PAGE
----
Going through several slides, Herrington described Manhole 31 as being north of the wells and having a higher elevation gradient than the Potomac interceptor. "Water flows downhill unless it is under pressure," Herrington explained. He pointed to the 18 well locations and stated there was no reason to believe any sewage traveled over land.

Local patterns indicate that the groundwater gradient was flowing towards the excavation rather than from it to the wells. Regarding what could be going on underground — bedding planes, faults, or fractures in the bedrock that could potentially convey water — Herrington stated that the pressure gradient in the bedrock beneath the excavation site is believed to be going downhill toward the excavation.

According to Herrington, E. coli in water samples is a good indicator of bacteria because it indicates fecal contamination. The sewage that would have filled Manhole 31 contained hundreds of thousands of colony-forming units of E. coli bacteria per deciliter. When they examined the data, they found only one well had a few samples with E. coli indicator bacteria. Furthermore, given that the groundwater flow is heading north toward the Potomac, some of the intervening wells should have detected E. coli, but they did not.

"I can say that there is no conclusive evidence that Manhole # 31 sewage contaminated these wells," Herrington said.

Dr. Parham Jaberi, deputy director for Medical Services, Fairfax County Health Department, discussed coliforms and explained that they are found in soil and indicate fecal contamination. E. coli is a specific type of coliform that can cause serious illness. The Health Department advises homes with positive coliform and E. coli tests to boil water and disinfect their wells. The department will issue new letters outlining these recommendations. 

Jaberi emphasized the importance of retesting two weeks later to ensure that the biological contamination had been removed. He also said that pipes could have biofilm buildup. Jaberi considered that it is possible that in homes with coliform, the septic system is not functioning optimally and may add additional contaminants to the environment. "It's a good idea also to check your septic system."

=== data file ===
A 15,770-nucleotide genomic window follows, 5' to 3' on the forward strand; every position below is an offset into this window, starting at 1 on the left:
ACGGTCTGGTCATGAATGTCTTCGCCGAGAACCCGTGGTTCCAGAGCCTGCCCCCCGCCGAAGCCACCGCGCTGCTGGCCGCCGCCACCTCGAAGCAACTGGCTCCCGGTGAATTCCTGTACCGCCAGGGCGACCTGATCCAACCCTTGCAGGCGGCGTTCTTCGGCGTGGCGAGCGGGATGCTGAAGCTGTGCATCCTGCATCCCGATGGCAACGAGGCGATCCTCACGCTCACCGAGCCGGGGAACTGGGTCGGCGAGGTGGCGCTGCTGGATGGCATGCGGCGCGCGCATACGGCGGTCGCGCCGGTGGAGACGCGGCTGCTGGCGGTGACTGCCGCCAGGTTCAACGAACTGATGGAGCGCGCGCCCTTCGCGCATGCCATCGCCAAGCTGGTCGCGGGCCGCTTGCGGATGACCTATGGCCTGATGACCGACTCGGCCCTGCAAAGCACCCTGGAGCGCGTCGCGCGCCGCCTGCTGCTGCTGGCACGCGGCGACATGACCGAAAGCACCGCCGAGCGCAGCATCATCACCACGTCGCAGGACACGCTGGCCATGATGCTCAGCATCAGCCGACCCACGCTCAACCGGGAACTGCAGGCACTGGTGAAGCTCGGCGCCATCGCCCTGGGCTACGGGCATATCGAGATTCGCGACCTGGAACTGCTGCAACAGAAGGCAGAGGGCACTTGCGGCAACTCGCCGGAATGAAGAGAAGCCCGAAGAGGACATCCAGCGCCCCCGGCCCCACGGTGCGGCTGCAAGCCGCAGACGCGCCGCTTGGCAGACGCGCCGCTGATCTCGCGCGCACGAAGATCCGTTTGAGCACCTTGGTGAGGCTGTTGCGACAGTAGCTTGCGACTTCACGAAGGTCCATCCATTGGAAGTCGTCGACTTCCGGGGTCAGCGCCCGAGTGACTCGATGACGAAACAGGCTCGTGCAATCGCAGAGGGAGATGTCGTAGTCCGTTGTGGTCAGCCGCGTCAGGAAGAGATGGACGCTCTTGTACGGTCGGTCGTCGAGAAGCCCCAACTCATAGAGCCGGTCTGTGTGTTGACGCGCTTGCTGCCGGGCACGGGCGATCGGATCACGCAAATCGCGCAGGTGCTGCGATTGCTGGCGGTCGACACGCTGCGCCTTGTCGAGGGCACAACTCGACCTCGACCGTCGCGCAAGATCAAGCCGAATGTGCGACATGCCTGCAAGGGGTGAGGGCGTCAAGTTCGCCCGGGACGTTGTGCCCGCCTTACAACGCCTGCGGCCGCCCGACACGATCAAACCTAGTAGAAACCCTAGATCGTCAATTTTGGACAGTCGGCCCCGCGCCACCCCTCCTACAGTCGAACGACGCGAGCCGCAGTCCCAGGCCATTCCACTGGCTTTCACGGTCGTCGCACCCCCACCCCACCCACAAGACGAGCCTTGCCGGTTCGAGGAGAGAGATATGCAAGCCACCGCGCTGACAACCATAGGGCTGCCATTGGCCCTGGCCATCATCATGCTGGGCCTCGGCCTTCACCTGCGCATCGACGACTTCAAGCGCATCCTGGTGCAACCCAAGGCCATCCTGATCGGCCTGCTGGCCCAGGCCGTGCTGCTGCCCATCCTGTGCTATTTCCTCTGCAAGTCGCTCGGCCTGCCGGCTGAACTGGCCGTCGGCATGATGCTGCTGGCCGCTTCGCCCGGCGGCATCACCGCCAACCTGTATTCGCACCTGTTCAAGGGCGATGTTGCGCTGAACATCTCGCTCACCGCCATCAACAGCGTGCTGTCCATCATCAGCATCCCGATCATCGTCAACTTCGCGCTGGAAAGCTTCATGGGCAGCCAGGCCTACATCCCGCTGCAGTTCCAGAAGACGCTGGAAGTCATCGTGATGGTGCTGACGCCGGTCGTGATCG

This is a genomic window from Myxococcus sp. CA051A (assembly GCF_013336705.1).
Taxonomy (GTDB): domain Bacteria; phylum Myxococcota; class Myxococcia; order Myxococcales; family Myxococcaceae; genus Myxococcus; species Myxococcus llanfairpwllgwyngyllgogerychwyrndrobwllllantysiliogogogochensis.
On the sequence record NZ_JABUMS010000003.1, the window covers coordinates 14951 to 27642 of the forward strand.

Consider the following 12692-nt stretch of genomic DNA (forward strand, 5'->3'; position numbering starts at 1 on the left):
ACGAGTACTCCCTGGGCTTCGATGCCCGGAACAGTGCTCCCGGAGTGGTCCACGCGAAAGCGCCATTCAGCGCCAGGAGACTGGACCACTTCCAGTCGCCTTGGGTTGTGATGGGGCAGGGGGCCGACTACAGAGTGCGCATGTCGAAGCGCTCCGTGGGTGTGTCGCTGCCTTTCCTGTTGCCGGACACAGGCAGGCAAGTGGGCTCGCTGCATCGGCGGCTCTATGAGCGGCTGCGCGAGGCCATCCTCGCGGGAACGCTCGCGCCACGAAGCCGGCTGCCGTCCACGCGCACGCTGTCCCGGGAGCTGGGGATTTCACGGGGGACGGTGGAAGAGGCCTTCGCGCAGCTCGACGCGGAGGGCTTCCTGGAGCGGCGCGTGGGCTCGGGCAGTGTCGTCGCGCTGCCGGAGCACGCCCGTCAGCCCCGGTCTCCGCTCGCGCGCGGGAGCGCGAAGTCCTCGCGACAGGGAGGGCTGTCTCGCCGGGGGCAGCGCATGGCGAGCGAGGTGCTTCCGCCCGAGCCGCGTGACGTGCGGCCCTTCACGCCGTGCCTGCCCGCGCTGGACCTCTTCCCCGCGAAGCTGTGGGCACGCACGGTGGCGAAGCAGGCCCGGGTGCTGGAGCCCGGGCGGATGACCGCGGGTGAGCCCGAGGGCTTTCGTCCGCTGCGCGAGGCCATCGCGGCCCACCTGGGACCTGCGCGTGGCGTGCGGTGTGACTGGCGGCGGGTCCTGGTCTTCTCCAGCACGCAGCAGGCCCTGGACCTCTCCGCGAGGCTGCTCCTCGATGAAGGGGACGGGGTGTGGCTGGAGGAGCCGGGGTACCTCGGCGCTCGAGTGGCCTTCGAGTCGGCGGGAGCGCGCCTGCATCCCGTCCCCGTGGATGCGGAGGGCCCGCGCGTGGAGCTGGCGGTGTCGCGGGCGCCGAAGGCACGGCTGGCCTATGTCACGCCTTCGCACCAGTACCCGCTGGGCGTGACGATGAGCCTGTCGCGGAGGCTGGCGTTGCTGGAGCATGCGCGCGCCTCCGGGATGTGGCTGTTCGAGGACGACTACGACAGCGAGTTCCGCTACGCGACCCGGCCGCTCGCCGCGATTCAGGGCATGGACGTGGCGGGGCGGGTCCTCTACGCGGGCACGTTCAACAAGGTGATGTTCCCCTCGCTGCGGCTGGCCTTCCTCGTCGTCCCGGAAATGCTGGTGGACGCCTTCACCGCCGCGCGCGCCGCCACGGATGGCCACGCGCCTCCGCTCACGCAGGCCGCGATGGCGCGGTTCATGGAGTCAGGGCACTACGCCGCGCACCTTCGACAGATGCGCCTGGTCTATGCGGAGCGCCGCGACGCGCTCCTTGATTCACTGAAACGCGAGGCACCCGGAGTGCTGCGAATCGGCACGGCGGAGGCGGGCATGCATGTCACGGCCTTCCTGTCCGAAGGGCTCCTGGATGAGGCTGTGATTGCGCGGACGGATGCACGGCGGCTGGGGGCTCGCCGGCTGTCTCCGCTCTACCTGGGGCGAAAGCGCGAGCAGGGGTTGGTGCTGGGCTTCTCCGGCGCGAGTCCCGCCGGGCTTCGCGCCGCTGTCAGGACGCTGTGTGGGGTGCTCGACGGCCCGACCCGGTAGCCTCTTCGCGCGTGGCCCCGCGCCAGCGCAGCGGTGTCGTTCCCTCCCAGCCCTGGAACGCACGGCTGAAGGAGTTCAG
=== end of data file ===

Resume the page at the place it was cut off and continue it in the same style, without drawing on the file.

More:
Fairfax County reports more than  15,000 homes and businesses rely on groundwater wells for their domestic water supply. 

Comment by DC Water

On Tuesday, March 5, John Lisle, vice president of marketing and communications at DC Water, said Fairfax County's Feb. 27 presentation at the Great Falls Community meeting was comparable to DC Water's previous community meetings held the week before.

“We had a hydrogeologist present his findings from his assessment, and they were very similar to what Mr. Harrington presented [on Feb. 27].  The conclusion was the same. There was no evidence that the pipe's failure had compromised the water quality of those homes.” 

Lisle clarified that the broken pipe was part of a larger Manhole 31 Project to upgrade and rehabilitate the Potomac Interceptor (PI).

Lisle explained that a sinkhole formed when dirt entered a pipe, potentially blocking the flow and causing it to expand into a sinkhole. According to Lisle, DC Water conducted all water quality testing at the homes until the transition to Fairfax County last week. DC Water informed residents of positive coliform and E. coli test results in their water supply, and Fairfax County provided guidance on boiling water as a precaution. 

According to DC Water, it is rehabilitating 140 feet of the 54-inch diameter reinforced concrete pipe downstream from Manhole 31, replacing  200 feet of 54-inch diameter reinforced concrete pipe immediately upstream of Manhole 31, replacing Manhole 31 and demolishing the old existing piping as part of the Manhole 31 Project, DC Water. “The old manhole is very close to the new one, Lisle added.

The Potomac Interceptor (PI) is an essential part of DC Water's sewer system that serves Virginia's Loudoun and Fairfax counties and Montgomery County, Maryland. These locations send sewage to the Potomac Pumping Station in DC via the Potomac Interceptor. The Blue Plains Advanced Wastewater Treatment Plant treats discharge from the Pumping Station. DC Water is assessing the PI and has several Capital Improvement Projects to rehabilitate defective segments.